Monday, March 26, 2012

There’s disunity, admits CPI (Maoist) leader

In this file photo, Maoist leader Sabyasachi Panda (back to camera) speaks to journalists at a camp in an undisclosed location in Kandhamal district. Photo: Special Arrangement 
Sabyasachi Panda laments violence by southern cadres while hostage negations are underway

Speculation on the prevalence of a lack of unity and coordination among different divisions of the Communist Party of India (Maoist) in Odisha, it turns out, is not baseless.

Top Maoist leader Sabyasachi Panda admitted before newspersons that there was lack of unity among the division that he was heading and divisions that were at work in Malkangiri and Koraput districts in the southern parts of the State.

Mr. Panda, who operates from Kandhamal and Ganjam districts, said his cadres would not indulge in violent activities in the areas under his command till the hostage crisis was over.

Mr. Panda, who holds the position of secretary of the CPI(Maoist)'s State organising committee, lamented that the Maoists operating in the southern region of the State indulged in killing and kidnapping when the negotiation for the release of the two Italian nationals — Claudio Colangelo and Paolo Bosusco — was in progress.

Mr. Panda was speaking to the visiting newspersons while releasing Mr. Colangelo on Sunday.

According to intelligence sources, there were at least five divisions of the outlawed party working in different regions of the State.

This was one of the main hurdles facing the Naveen Patnaik government since the abduction of Jhina Hikaka, legislator of the ruling Biju Janata Dal, from Laxmipur early on Saturday.

After negotiations between three government officials and two interlocutors was abruptly stopped on Saturday, Chief Minister Naveen Patnaik asked the Maoists to name their new mediators to hold talks with the State government for the release of the abducted Italians and the MLA. However, there was no communication from any group of the Maoist kidnappers till Sunday night. It was also not clear whether the State government would resume the talks with the mediators, B.D. Sharma and Dandapani Mohanty.

The mediators had suggested suspension of the dialogue process, unhappy with both the Maoists and the government.

Meanwhile, the wife of the abducted legislator reiterated her appeal to the Maoists to release her husband safely.

On the other hand, agitating legislators of the Opposition Congress continued their dharna on the floor of the Assembly demanding imposition of President's rule in the State in view of the deteriorating law and order situation.

The legislators had stayed back in the House on Saturday when the proceedings were adjourned till Monday following disruption of the proceedings by the Opposition members, who demanded the resignation of Mr. Patnaik.

Maoists Orissa double kidnap seen as tactical blunder

The killing of top Maoist leader Kishenji and arrest of top cadres seems to have weakened the extremist outfit's central leadership, taking a toll on the group's operational planning with the Orissa double kidnap seen as a major tactical blunder.

The kidnap of BJD tribal MLA Jhina Hikaka at a time when Maoists were already holding two Italians captive might have diminished Odisha area chief Sabyasachi Panda's negotiating position forcing him to release one of the Italians on Sunday.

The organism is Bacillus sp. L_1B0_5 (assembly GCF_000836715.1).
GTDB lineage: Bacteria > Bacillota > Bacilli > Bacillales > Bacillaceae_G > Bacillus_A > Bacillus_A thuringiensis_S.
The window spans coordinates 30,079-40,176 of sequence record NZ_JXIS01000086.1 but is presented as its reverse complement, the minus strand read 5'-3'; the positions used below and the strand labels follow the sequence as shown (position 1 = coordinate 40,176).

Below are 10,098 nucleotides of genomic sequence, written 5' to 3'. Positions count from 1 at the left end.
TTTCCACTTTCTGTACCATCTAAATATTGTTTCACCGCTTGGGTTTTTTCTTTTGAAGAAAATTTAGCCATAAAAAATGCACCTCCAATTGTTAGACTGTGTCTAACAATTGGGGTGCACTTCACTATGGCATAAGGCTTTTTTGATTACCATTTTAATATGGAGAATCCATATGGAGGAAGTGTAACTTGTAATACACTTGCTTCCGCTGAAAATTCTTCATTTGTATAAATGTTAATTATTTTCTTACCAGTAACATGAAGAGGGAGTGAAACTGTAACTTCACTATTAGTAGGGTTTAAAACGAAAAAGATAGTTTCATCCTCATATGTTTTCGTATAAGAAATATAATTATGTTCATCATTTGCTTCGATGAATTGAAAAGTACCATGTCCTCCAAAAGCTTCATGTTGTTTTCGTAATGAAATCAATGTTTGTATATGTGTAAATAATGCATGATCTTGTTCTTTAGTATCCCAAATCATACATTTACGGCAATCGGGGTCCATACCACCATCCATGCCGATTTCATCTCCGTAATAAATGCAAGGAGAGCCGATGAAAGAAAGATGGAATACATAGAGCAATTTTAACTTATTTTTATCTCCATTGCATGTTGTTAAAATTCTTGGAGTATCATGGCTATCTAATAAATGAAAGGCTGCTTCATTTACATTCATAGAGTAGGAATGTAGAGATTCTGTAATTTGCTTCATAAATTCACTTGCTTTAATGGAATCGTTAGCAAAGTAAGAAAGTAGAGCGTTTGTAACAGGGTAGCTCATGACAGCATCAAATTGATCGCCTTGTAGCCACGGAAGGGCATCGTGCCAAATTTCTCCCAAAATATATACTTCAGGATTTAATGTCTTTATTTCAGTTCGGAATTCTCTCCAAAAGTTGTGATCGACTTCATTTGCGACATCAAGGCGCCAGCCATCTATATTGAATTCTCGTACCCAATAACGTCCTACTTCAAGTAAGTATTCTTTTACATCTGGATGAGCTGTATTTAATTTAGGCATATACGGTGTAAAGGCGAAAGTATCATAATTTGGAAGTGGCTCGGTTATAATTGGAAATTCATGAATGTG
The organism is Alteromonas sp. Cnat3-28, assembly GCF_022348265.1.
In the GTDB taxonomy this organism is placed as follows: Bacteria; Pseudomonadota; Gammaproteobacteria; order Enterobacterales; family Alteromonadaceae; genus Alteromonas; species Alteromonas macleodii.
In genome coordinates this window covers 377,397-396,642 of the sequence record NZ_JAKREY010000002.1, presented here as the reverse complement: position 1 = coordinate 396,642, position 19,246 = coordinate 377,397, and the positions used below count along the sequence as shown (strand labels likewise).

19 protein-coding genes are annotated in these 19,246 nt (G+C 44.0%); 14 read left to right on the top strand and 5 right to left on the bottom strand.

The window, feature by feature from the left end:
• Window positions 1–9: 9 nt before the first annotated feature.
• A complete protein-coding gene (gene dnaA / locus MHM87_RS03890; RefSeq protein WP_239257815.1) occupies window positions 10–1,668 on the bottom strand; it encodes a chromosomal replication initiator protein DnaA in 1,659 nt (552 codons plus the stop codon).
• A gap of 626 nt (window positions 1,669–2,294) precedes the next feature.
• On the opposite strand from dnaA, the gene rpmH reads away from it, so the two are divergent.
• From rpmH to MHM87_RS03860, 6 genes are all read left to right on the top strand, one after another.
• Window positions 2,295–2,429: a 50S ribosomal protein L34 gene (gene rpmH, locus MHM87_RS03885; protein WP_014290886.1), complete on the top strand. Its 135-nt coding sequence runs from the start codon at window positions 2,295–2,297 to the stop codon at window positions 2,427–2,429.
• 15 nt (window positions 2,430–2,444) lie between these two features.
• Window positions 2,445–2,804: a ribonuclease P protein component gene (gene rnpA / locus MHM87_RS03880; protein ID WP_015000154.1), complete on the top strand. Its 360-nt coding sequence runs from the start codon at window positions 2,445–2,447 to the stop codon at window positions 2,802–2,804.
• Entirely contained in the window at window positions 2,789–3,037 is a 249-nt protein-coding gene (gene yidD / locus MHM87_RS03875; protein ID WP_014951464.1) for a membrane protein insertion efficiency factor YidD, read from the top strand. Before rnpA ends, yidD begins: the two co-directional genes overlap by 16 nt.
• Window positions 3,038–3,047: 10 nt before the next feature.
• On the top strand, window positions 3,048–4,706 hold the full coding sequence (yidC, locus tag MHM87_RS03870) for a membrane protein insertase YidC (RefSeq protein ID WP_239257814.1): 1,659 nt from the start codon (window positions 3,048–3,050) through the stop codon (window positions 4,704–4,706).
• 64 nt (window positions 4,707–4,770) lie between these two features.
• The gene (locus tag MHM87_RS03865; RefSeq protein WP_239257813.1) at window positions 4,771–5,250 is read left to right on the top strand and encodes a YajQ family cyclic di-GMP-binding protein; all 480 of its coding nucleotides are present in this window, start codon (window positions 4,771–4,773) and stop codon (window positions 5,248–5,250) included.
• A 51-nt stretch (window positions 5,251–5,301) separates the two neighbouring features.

The MLA's abduction and killing of a police official compromised Panda who had to condemn the acts as a violation of the ceasefire agreed to by the state CPI ML committee. His options were further constrained by negotiators B D Sharma and Dandapani Mohanty calling off their efforts.

The conflicting actions of Kandhamal-based cadres, who abducted the Italians, and the Daya group - suspected to be behind the kidnap of Hikaka - is seen as evidence of slackening of the high command's authority.

Official sources said Kishenji's death and arrest of leaders like Kobad Gandhy has created a vacuum at the top and led to loss of control over area committees, with factional bosses working to their own agendas. Over the past year, several key state level leaders have been apprehended in Odisha, Chhattisgarh, West Bengal and Bihar.

Local acts of intimidation at this time of the year are linked to efforts to discourage people from accessing Odisha's deeply forested areas where ultras are involved in collection of ganja, a money-spinner for the extremists. But the abduction of Hikaka seems to have been an overkill.

Political sources said the kidnap of Hikaka, a well-regarded tribal leader, has added to the pressure on Panda who is very keen to not only ensure release of his wife Subhashree from jail, but to also gain a safe passage for himself as security forces are believed to be snapping at his heels.

"Leaders like Hikaka are working to bring tribals into the mainstream. The soft approach has worked and now Maoist-affected districts are down to three from 22 till some time ago," said BJD MP Bhartruhari Mahtab.

The abduction of Hikaka is seen to be the work of Maoists from Andhra Pradesh. The faction seems to have overplayed its hand as Hikaka, a law graduate, is popular and his kidnapping might cost Maoists considerable sympathy.

In Kandhamal as well as in Makangiri and Koraput districts, the Maoists have come under increasing pressure in the wake of states like Odisha, Maharashtra, Chhattisgarh, Jharkhand and Bihar coordinating their actions.

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